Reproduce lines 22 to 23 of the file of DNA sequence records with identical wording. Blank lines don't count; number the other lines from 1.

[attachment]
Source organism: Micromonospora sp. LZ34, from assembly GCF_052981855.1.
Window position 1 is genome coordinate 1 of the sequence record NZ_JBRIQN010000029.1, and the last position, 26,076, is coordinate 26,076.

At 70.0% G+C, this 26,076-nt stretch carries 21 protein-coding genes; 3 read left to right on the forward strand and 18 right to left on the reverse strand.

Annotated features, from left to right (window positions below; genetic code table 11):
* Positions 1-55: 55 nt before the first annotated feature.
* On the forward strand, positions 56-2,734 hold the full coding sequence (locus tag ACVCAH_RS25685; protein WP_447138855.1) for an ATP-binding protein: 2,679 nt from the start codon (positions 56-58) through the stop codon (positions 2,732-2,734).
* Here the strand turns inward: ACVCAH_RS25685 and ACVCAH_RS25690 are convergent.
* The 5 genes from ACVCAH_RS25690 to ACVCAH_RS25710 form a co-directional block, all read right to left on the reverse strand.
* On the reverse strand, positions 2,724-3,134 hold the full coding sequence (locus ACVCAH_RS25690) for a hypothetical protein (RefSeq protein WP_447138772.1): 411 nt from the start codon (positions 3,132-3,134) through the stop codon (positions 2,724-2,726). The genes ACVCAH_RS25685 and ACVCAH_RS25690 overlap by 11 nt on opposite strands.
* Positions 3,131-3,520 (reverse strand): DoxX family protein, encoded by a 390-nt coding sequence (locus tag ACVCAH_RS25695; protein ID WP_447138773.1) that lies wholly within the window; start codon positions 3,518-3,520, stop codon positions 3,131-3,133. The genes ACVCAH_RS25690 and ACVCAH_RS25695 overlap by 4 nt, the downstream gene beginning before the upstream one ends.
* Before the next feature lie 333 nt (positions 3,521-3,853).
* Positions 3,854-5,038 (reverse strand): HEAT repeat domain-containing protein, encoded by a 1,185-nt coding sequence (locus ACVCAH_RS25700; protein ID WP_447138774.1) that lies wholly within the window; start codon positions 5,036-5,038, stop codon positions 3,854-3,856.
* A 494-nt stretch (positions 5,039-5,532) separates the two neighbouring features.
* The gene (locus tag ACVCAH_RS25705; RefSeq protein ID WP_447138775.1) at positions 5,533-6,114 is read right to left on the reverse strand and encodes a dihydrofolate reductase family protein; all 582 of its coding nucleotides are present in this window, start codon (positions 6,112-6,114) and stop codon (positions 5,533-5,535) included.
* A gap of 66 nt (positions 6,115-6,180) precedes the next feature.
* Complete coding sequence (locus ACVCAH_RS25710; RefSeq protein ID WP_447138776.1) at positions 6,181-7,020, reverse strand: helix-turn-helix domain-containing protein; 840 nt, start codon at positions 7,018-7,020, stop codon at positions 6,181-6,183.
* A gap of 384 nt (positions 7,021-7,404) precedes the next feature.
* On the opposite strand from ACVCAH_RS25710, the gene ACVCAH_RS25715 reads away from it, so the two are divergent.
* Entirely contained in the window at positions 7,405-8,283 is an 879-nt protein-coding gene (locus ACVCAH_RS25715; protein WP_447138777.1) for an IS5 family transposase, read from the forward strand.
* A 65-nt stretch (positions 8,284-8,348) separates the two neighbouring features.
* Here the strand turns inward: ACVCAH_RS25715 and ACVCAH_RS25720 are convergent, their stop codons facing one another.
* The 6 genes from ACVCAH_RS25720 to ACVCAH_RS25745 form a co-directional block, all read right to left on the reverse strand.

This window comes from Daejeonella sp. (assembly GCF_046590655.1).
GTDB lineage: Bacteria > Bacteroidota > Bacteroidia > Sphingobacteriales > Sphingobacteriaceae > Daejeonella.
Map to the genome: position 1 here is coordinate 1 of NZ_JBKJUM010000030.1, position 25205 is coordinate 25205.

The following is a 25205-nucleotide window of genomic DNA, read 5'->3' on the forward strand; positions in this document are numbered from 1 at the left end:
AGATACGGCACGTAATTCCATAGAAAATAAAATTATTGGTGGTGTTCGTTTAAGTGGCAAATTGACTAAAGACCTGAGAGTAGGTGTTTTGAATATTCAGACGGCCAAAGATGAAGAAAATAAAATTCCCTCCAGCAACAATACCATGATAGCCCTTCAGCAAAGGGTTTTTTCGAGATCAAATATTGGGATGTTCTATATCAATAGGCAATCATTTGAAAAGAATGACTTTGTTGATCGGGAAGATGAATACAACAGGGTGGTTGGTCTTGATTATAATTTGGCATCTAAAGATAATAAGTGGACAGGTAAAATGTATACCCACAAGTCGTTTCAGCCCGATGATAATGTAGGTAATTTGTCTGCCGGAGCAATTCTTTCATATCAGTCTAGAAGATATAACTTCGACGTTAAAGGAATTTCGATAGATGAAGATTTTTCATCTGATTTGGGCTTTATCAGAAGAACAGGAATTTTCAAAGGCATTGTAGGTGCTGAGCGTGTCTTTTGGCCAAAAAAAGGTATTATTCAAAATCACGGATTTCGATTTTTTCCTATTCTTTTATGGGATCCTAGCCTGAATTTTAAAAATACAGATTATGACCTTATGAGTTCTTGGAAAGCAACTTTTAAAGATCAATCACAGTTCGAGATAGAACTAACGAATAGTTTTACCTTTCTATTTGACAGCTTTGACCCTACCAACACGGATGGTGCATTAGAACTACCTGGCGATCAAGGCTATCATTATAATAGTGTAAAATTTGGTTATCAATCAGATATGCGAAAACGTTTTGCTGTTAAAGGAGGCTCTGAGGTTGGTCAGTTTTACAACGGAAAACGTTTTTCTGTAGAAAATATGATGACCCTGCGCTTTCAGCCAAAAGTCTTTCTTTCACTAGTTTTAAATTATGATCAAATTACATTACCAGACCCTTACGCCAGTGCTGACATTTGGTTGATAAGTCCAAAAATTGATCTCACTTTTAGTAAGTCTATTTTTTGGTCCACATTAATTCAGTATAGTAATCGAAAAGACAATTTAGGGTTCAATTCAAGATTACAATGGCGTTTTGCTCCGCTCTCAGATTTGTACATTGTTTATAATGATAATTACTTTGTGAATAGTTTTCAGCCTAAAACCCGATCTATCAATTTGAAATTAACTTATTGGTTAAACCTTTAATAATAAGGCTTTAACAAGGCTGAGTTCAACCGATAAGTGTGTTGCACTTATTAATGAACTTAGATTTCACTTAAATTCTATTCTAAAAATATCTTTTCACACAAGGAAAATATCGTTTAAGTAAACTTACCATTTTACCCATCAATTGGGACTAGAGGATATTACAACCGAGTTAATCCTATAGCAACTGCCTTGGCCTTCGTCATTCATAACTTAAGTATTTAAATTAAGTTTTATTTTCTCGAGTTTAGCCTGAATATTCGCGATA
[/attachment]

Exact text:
* The 6 genes from ACVCAH_RS25720 to ACVCAH_RS25745 form a co-directional block, all read right to left on the reverse strand.

This window comes from Daejeonella sp. (assembly GCF_046590655.1).